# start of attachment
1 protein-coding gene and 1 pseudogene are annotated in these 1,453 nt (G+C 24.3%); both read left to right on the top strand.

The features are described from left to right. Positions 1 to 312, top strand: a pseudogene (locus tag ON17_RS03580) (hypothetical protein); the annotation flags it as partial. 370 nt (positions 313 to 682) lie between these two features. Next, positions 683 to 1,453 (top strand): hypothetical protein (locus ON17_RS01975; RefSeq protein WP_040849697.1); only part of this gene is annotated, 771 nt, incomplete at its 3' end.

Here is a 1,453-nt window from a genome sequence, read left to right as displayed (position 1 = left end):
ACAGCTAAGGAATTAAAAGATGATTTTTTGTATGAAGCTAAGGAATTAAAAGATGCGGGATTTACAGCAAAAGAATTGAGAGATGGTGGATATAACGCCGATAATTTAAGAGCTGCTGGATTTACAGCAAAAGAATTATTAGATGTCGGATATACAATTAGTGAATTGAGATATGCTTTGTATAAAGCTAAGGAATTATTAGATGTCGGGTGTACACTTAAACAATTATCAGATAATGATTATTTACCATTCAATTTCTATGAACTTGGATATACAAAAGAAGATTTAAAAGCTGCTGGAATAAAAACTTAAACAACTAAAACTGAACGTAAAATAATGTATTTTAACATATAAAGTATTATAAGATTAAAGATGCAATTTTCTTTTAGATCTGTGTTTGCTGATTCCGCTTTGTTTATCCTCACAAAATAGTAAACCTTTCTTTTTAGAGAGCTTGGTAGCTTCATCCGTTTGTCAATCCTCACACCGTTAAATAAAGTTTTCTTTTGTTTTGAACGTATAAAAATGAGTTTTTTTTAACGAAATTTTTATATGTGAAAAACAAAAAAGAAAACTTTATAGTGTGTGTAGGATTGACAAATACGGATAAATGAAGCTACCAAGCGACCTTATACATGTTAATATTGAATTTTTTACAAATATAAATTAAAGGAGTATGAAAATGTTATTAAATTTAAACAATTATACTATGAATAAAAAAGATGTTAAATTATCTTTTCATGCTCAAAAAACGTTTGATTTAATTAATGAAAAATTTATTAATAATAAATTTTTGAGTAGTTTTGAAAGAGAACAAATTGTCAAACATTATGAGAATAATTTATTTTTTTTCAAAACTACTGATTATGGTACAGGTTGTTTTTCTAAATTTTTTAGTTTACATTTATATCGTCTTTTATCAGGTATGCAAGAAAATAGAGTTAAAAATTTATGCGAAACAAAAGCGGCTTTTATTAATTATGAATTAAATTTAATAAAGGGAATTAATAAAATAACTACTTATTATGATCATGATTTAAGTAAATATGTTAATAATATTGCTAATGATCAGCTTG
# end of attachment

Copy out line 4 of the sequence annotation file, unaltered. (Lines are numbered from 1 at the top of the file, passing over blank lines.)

ACAGCTAAGGAATTAAAAGATGATTTTTTGTATGAAGCTAAGGAATTAAAAGATGCGGGATTTACAGCAAAAGAATTGAGAGATGGTGGATATAACGCCGATAATTTAAGAGCTGCTGGATTTACAGCAAAAGAATTATTAGATGTCGGATATACAATTAGTGAATTGAGATATGCTTTGTATAAAGCTAAGGAATTATTAGATGTCGGGTGTACACTTAAACAATTATCAGATAATGATTATTTACCATTCAATTTCTATGAACTTGGATATACAAAAGAAGATTTAAAAGCTGCTGGAATAAAAACTTAAACAACTAAAACTGAACGTAAAATAATGTATTTTAACATATAAAGTATTATAAGATTAAAGATGCAATTTTCTTTTAGATCTGTGTTTGCTGATTCCGCTTTGTTTATCCTCACAAAATAGTAAACCTTTCTTTTTAGAGAGCTTGGTAGCTTCATCCGTTTGTCAATCCTCACACCGTTAAATAAAGTTTTCTTTTGTTTTGAACGTATAAAAATGAGTTTTTTTTAACGAAATTTTTATATGTGAAAAACAAAAAAGAAAACTTTATAGTGTGTGTAGGATTGACAAATACGGATAAATGAAGCTACCAAGCGACCTTATACATGTTAATATTGAATTTTTTACAAATATAAATTAAAGGAGTATGAAAATGTTATTAAATTTAAACAATTATACTATGAATAAAAAAGATGTTAAATTATCTTTTCATGCTCAAAAAACGTTTGATTTAATTAATGAAAAATTTATTAATAATAAATTTTTGAGTAGTTTTGAAAGAGAACAAATTGTCAAACATTATGAGAATAATTTATTTTTTTTCAAAACTACTGATTATGGTACAGGTTGTTTTTCTAAATTTTTTAGTTTACATTTATATCGTCTTTTATCAGGTATGCAAGAAAATAGAGTTAAAAATTTATGCGAAACAAAAGCGGCTTTTATTAATTATGAATTAAATTTAATAAAGGGAATTAATAAAATAACTACTTATTATGATCATGATTTAAGTAAATATGTTAATAATATTGCTAATGATCAGCTTG